Dianna Bailey, in pro. per. for Defendant and Appellant Trina Staples, in pro. per., for Plaintiff and Respondent
NOT TO BE PUBLISHED IN OFFICIAL REPORTS
California Rules of Court, rule 8.1115(a), prohibits courts and parties from citing or relying on opinions not certified for publication or ordered published, except as specified by rule 8.1115(b). This opinion has not been certified for publication or ordered published for purposes of rule 8.1115.
(Super. Ct. No. DVN20439)
APPEAL from an order of the Superior Court of San Diego County, Martin W. Staven, Judge. Affirmed.
Dianna Bailey, in pro. per. for Defendant and Appellant
Trina Staples, in pro. per., for Plaintiff and Respondent
Appellant Dianna Bailey, proceeding in propia persona, appeals from an order of the trial court restraining her from contacting and/or harassing respondent Trina Staples. Bailey contends that the issuance of the restraining order was "unjust," apparently because, she maintains, the order was based on a number of "fabrications" made by Staples in her declaration in support of Staples's request for a restraining order.
Staples also appears in propria persona in these appellate proceedings.
We conclude that Bailey has failed to meet her burden on appeal to set forth a cognizable legal argument demonstrating how the trial court erred, and has also failed to provide an adequate record to permit meaningful appellate review. We therefore affirm the order of the trial court.
FACTUAL AND PROCEDURAL BACKGROUND
The record presented in this appeal is extremely limited. As a result, the factual and procedural background will necessarily be brief.
The record of the proceedings in the trial court consists of a clerk's transcript, which contains a total of five documents that were filed in the trial court: (1) a copy of the temporary restraining order, dated September 21, 2012; (2) a copy of the permanent restraining order, dated October 12, 2012; (3) a copy of the notice of appeal, dated December 12, 2012; (4) a copy of "Appellant's Notice Designating Record on Appeal," dated January 18, 2013; and (5) a copy of "Respondent's Notice Designating Record on Appeal," dated February 4, 2013. These documents establish that if not for Staples's request to include some of the documents in the record on appeal, no documents from the trial court proceedings would have been included in the clerk's transcript.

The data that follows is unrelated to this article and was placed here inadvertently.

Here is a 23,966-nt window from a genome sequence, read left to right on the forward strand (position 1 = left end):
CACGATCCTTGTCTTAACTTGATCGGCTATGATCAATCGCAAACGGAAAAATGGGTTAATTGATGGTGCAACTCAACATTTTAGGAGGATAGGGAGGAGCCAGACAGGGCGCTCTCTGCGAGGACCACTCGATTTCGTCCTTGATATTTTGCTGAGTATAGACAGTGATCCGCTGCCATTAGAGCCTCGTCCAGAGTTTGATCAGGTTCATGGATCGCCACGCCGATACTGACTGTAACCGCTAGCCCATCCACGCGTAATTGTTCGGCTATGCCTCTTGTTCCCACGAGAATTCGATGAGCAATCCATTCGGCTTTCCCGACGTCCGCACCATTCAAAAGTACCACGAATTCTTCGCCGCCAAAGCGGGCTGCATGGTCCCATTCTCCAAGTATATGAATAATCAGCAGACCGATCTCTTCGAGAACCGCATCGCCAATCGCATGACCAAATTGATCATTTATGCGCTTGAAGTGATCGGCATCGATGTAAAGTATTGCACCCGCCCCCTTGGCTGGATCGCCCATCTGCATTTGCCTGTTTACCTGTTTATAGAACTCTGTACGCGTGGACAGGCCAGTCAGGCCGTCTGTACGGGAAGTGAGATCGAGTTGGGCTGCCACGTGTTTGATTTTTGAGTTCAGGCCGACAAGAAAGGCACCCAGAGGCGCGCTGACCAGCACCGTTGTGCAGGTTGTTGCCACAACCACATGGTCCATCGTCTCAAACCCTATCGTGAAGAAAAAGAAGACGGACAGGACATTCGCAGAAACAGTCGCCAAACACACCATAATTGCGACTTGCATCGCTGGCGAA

Staples, appearing in propia persona in the trial court, sought a domestic violence restraining order against Bailey, her ex-girlfriend, on September 21, 2012. Although these facts are not found in the record on appeal, both parties appear to agree in their briefing on appeal that they were engaged in a romantic relationship over approximately a five-year period, and that at the time Staples sought the restraining order, their romantic relationship had ended.
In response to Staples's request, the trial court issued a temporary restraining order which prohibited Bailey from, among other things, harassing, threatening, stalking, or contacting Staples, or trying to find Staples's address. The order also required Bailey to stay at least 100 feet away from Staples, Staples's home, workplace, vehicle, and/or school.